Four or five years ago, UK expats were attracted to towns like Xŕtiva and Ontinyent because houses were considerably cheaper than nearer the coast and, ironically, because they didn’t want to live in areas that were ‘full of Brits’. Now, though, these localities are indeed full of Brits – because so many of them had the same idea.
The downside is, of course, that in such a short period of time, the houses have passed from being very affordable to highly sought-after and expensive – great news for those who bought them back then, but not so for those now seeking to move there.
“Because it’s quiet,” says one British woman. “There’s no traffic noise, no drunken louts picking fights outside bars.”“Houses are getting so expensive near the coast, and in areas with good transport links and job opportunities.
What would have bought a brand-new villa with a pool five years ago is now barely enough for a small townhouse in need of extensive reform or, in some places, a two-bedroom flat,” said another expat who, although living in a coastal town in La Safor, bought hers at the right time. “If we had to buy our house now, we simply couldn’t afford it.”
Others chose to live in the heart of no-man’s-land because they were fed up with overdevelopment. One British lady who moved to a village near Utiel in the summer of 2004 after more than a decade living in the northern Marina Alta, says that in two years, her old town is barely recognisable. What used to be acres of countryside that went on forever is now a sea of identical duplexes and villas with hardly a blade of grass in sight.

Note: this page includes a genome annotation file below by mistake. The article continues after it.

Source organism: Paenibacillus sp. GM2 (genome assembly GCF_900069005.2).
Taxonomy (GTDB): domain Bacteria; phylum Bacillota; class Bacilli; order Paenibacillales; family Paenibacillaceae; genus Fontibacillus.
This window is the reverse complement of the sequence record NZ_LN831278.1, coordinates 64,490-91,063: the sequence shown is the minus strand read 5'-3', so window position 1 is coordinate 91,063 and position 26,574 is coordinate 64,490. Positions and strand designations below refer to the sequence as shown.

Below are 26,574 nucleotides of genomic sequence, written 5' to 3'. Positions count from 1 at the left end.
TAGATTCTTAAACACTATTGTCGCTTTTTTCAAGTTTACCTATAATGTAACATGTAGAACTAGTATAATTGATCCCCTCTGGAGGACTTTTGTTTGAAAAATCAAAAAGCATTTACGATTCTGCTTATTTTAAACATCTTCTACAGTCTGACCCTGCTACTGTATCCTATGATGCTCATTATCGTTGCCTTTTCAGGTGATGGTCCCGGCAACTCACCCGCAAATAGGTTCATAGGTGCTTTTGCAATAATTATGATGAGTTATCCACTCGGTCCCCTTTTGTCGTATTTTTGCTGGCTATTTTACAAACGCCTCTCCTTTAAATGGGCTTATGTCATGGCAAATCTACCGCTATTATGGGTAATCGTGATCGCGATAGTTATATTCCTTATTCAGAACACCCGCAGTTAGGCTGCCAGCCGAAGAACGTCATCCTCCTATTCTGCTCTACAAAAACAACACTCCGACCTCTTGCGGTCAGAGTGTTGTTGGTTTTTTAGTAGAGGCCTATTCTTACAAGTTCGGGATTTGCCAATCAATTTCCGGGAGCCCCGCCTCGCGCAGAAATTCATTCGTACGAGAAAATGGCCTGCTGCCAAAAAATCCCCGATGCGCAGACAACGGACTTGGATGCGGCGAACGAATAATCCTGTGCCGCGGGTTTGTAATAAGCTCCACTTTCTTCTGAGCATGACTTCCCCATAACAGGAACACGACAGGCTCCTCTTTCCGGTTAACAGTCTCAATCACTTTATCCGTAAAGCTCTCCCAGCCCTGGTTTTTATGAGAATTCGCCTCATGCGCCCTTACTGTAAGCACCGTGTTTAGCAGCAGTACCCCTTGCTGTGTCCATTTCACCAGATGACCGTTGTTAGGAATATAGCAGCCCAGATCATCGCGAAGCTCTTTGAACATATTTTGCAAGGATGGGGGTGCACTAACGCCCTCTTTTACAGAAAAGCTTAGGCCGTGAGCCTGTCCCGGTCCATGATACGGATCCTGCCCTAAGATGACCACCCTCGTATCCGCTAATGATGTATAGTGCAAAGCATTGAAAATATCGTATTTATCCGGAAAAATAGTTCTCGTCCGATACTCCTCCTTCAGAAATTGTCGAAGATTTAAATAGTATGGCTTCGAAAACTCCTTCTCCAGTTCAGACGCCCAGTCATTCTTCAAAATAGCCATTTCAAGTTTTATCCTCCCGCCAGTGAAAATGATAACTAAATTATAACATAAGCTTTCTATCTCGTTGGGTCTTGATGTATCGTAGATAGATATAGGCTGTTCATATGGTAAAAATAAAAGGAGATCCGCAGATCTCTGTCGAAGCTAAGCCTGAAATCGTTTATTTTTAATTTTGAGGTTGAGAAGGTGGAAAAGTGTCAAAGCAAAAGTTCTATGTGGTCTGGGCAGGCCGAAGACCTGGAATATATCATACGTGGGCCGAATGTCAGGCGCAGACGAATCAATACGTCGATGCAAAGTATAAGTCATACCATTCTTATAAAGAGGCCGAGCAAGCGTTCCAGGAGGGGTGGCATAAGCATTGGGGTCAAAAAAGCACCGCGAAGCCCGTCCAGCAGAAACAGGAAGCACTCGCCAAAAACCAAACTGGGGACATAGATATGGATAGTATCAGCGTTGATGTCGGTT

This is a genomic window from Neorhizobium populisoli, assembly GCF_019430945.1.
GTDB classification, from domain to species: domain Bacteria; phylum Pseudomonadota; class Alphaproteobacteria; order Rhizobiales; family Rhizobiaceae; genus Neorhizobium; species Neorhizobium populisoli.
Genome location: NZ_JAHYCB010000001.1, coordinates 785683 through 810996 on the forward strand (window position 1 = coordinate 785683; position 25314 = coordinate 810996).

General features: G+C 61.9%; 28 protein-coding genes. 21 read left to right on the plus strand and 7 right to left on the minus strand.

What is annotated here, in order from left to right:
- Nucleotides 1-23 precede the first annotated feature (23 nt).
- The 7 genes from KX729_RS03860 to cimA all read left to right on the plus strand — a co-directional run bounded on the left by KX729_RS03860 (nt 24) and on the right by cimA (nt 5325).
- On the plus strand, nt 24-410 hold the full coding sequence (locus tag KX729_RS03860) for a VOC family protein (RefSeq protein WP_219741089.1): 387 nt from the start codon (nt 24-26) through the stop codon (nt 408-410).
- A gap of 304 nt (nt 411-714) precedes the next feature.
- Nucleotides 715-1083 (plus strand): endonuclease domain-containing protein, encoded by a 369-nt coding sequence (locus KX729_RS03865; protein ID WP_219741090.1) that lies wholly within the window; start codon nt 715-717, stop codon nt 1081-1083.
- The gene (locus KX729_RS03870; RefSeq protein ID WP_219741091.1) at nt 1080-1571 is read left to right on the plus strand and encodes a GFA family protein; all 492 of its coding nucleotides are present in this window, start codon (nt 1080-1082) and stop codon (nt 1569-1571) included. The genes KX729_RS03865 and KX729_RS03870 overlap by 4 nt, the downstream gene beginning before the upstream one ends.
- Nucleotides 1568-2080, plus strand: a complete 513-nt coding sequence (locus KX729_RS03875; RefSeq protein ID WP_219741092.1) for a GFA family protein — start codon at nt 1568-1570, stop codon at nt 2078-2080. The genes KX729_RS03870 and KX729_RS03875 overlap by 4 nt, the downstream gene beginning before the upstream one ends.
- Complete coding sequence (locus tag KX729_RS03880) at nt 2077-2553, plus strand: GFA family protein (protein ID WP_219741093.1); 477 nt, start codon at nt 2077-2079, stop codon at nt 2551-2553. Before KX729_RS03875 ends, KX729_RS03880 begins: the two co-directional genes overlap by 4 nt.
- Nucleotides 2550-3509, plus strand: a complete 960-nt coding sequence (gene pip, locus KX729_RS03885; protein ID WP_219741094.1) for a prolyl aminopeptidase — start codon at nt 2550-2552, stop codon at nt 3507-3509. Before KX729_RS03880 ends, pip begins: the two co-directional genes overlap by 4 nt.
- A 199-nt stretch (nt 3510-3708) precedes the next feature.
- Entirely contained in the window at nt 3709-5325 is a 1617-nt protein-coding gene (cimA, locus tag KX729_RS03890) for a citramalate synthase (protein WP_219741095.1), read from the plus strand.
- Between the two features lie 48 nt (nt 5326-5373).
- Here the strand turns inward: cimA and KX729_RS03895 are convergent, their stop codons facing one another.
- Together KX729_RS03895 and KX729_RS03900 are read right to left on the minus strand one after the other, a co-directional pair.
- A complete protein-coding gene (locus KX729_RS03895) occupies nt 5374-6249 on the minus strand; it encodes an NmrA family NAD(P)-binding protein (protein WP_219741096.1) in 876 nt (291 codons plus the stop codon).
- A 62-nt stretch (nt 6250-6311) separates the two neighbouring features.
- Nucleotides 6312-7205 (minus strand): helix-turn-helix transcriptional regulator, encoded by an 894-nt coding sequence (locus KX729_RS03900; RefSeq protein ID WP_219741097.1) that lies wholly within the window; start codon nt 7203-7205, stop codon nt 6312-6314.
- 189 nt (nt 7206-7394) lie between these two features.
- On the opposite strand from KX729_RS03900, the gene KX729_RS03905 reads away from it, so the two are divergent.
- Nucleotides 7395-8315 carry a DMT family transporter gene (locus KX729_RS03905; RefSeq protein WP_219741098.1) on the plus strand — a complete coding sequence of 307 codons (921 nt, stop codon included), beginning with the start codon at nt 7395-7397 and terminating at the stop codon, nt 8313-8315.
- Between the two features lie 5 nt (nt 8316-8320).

“It’s such an eyesore. Where I live, the mountains don’t have houses on them and there are no forests of cranes,” she declares. “It would break my heart if they started building golf courses here. “The people are so friendly, too. I came to Spain because I wanted to experience a different culture, not to drink Tetley’s and watch Eastenders. That’s why I moved so far away.”
It didn’t work, though. Our tastes are changing – we want more out of life than sun, sea and sangría. And it seems that, however far off the beaten track we go, we will still come across colonies of our compatriots looking to get away from the madding crowds and lead a quiet life.